When Microsoft introduced Windows 11 in 2021, its new, stringent hardware compatibility test included checking for the presence of a Trusted Platform Module (TPM) — specifically, one that meets the TPM 2.0 standard.
So, what is a TPM, and why does Windows insist that you need one? The simple answer is that a TPM is a secure cryptoprocessor, a dedicated microcontroller designed to handle security-related tasks and manage encryption keys in a way that minimizes the ability of attackers to break into a system. But the full answer is, as with anything related to computer security, slightly more complicated.
The TPM architecture is defined by an international standard (formally known as ISO/IEC 11889), which was created by the Trusted Computing Group. The standard deals with how different cryptographic operations are implemented, with an emphasis on “integrity protection, isolation and confidentially.”
A TPM can be implemented as a discrete chip soldered onto a computer motherboard, or it can be implemented within the firmware of a PC chipset, as Intel, AMD, and Qualcomm have done. If you use a virtual machine, you can even build a virtual TPM chip into it.
The overwhelming majority of PCs built during the past 15 years include TPM technology, and most PCs designed in 2015 or later include the TPM 2.0 version that is required by Windows 11. On some older PCs, a TPM might be disabled by default, so check the system firmware to enable this feature.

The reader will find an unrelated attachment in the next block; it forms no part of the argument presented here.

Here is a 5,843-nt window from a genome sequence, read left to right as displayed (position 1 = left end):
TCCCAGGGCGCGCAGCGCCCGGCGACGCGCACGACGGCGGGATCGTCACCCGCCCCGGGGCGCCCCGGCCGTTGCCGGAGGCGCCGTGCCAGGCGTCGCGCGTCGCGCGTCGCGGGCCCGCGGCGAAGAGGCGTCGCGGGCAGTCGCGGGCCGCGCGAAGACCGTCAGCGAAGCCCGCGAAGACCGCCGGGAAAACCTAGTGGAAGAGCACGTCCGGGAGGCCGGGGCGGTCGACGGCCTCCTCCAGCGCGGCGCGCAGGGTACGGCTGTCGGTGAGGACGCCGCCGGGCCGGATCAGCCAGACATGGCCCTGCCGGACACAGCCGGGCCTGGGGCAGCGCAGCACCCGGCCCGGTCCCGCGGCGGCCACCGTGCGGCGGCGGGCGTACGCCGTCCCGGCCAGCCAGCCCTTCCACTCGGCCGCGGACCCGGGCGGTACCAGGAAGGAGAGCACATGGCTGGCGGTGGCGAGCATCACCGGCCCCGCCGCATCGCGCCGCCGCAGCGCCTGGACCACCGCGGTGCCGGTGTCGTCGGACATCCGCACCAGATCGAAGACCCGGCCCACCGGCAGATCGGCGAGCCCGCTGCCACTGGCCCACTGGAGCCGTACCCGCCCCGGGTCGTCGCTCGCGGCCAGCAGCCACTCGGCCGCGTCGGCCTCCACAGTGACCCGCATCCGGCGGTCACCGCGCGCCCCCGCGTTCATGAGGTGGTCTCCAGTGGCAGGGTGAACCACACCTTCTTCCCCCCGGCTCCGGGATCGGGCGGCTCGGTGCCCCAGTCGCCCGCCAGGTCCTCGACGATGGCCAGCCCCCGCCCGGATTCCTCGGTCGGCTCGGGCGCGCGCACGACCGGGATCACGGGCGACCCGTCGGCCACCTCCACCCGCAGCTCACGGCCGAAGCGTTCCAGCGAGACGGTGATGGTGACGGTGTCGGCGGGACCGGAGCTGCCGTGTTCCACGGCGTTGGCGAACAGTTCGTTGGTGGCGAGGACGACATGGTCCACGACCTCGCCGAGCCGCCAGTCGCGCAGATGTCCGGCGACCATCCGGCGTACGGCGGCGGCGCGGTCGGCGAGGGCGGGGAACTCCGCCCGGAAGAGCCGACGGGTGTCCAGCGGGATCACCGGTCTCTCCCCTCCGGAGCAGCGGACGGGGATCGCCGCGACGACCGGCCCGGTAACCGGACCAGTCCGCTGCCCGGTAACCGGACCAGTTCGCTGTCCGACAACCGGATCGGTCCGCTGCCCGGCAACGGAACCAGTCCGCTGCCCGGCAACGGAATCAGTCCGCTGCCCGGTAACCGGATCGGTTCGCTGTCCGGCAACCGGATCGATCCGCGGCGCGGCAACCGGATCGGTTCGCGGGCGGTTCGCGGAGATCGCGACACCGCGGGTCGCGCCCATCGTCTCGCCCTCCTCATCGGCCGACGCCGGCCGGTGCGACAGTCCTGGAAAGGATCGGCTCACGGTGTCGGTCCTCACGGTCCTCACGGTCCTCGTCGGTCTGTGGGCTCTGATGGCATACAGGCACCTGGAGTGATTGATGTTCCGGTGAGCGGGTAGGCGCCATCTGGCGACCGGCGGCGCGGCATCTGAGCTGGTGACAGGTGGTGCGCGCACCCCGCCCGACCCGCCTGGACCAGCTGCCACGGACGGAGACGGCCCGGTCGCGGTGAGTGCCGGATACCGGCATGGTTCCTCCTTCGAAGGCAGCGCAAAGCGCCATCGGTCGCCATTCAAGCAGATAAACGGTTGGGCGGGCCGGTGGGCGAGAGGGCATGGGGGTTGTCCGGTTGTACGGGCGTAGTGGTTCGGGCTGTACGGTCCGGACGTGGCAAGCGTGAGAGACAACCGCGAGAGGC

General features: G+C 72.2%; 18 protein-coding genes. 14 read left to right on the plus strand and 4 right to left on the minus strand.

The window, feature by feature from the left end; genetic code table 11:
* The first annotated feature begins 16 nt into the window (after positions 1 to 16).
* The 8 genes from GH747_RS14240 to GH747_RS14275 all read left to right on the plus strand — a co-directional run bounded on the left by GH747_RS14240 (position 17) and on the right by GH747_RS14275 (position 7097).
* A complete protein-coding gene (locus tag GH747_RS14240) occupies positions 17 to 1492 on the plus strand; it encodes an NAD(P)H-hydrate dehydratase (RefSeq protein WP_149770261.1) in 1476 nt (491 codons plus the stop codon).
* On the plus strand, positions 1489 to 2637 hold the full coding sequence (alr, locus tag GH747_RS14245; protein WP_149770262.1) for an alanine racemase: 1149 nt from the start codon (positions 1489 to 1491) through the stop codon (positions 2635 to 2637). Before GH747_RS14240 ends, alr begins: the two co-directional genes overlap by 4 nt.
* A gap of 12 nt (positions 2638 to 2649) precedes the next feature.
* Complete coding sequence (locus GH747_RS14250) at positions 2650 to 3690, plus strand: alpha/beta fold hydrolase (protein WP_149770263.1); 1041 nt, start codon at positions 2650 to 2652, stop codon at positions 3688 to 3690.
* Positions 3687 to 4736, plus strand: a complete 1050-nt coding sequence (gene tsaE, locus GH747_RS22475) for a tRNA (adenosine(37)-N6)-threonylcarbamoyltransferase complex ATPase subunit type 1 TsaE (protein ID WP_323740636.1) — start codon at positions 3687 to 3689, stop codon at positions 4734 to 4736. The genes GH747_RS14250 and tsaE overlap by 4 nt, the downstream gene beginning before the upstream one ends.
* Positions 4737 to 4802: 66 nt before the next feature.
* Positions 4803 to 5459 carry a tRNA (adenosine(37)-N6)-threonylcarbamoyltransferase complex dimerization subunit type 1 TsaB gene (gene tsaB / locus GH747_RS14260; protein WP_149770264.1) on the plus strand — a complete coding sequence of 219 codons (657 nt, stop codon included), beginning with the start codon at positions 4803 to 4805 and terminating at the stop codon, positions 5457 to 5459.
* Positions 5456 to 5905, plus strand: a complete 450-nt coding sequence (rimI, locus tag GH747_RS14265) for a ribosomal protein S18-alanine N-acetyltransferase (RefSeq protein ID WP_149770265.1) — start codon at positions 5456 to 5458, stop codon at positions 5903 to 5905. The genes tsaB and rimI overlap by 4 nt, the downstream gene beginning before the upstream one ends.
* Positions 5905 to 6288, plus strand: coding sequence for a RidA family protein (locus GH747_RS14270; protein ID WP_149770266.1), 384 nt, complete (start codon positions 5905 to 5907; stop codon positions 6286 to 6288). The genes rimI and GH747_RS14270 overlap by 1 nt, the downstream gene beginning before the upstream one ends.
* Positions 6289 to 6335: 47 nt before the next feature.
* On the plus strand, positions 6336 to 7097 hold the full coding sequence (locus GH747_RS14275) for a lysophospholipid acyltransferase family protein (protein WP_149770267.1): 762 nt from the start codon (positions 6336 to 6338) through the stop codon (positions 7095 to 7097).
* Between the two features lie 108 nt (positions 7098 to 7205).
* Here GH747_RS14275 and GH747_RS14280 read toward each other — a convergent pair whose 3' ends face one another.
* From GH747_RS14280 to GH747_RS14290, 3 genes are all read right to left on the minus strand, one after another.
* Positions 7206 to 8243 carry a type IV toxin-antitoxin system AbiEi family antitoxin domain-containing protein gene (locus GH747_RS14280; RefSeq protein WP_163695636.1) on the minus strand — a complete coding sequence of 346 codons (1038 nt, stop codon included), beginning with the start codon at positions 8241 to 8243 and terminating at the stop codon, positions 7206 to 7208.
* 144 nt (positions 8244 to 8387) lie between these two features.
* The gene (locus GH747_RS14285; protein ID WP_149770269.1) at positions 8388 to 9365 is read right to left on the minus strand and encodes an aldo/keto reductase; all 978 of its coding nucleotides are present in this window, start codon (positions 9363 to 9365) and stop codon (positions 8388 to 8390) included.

The technology is meant to be a super-secure location for processing cryptographic operations and storing the private keys that make strong encryption possible. The TPM works with the Secure Boot feature, which verifies that only signed, trusted code runs when the computer starts up. If someone tries to tamper with the operating system — to add a rootkit, for example — Secure Boot prevents the changed code from executing.
The TPM also holds the BitLocker keys that encrypt the contents of a Windows system disk, making it nearly impossible for an attacker to break that encryption and access your data without authorization. For a detailed technical explanation, you can read this primer.
Windows 10 and Windows 11 initialize and take ownership of the TPM as part of the installation process. You don’t need to do anything special to set up or use a TPM beyond making sure it’s enabled for use by the PC. And it’s not just a Windows feature. Linux PCs and IoT devices can initialize and use a TPM as well.
Apple devices use a different hardware design called the Secure Enclave, which performs some of the same cryptographic operations as a TPM, and also provides secure storage of sensitive user data.
The extra level of security that a TPM enforces in tamper-resistant hardware is a very good thing. To see details about the TPM in your Windows PC, open Device Manager and look under the Security Devices heading.